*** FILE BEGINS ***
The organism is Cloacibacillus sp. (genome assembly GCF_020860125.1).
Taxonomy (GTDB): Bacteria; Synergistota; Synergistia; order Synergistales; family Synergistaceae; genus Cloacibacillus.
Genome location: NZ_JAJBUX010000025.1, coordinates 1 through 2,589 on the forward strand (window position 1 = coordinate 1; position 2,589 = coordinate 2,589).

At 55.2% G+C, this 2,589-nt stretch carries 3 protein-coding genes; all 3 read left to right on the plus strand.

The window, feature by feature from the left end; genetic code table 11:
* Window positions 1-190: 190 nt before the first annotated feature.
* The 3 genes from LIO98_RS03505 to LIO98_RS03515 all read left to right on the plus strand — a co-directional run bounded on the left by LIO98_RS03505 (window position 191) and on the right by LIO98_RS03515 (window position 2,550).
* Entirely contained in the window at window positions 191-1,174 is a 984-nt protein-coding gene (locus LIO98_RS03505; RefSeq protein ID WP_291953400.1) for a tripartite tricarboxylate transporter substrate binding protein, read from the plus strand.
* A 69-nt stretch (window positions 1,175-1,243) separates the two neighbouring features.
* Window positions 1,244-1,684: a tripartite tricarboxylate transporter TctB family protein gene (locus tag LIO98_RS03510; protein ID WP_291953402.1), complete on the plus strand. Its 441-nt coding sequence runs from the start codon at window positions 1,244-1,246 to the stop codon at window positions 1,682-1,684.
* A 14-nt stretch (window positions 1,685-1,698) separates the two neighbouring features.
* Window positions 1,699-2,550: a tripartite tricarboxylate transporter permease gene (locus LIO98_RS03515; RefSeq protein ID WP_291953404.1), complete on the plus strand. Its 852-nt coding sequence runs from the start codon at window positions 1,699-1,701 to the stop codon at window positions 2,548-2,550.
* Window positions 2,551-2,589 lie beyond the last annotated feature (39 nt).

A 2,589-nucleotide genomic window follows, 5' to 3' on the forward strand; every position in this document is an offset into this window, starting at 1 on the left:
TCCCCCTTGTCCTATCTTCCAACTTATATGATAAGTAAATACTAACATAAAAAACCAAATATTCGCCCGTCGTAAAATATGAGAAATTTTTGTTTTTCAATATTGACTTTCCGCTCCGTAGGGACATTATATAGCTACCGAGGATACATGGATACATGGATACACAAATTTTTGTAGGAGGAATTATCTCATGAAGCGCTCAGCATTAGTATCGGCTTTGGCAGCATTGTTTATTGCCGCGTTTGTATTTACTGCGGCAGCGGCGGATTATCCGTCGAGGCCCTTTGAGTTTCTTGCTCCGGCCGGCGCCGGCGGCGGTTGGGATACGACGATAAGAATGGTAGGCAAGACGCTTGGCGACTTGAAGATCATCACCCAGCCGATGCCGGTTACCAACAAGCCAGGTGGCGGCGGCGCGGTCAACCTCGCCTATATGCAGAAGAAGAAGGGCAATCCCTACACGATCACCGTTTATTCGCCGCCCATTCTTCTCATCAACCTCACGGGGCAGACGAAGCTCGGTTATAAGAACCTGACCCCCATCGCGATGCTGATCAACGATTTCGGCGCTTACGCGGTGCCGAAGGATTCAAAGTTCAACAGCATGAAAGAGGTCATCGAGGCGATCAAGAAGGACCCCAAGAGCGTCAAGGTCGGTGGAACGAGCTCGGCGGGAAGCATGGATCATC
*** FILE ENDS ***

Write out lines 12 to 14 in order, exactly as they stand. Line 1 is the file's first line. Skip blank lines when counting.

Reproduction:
* Window positions 1,699-2,550: a tripartite tricarboxylate transporter permease gene (locus LIO98_RS03515; RefSeq protein ID WP_291953404.1), complete on the plus strand. Its 852-nt coding sequence runs from the start codon at window positions 1,699-1,701 to the stop codon at window positions 2,548-2,550.
* Window positions 2,551-2,589 lie beyond the last annotated feature (39 nt).

A 2,589-nucleotide genomic window follows, 5' to 3' on the forward strand; every position in this document is an offset into this window, starting at 1 on the left: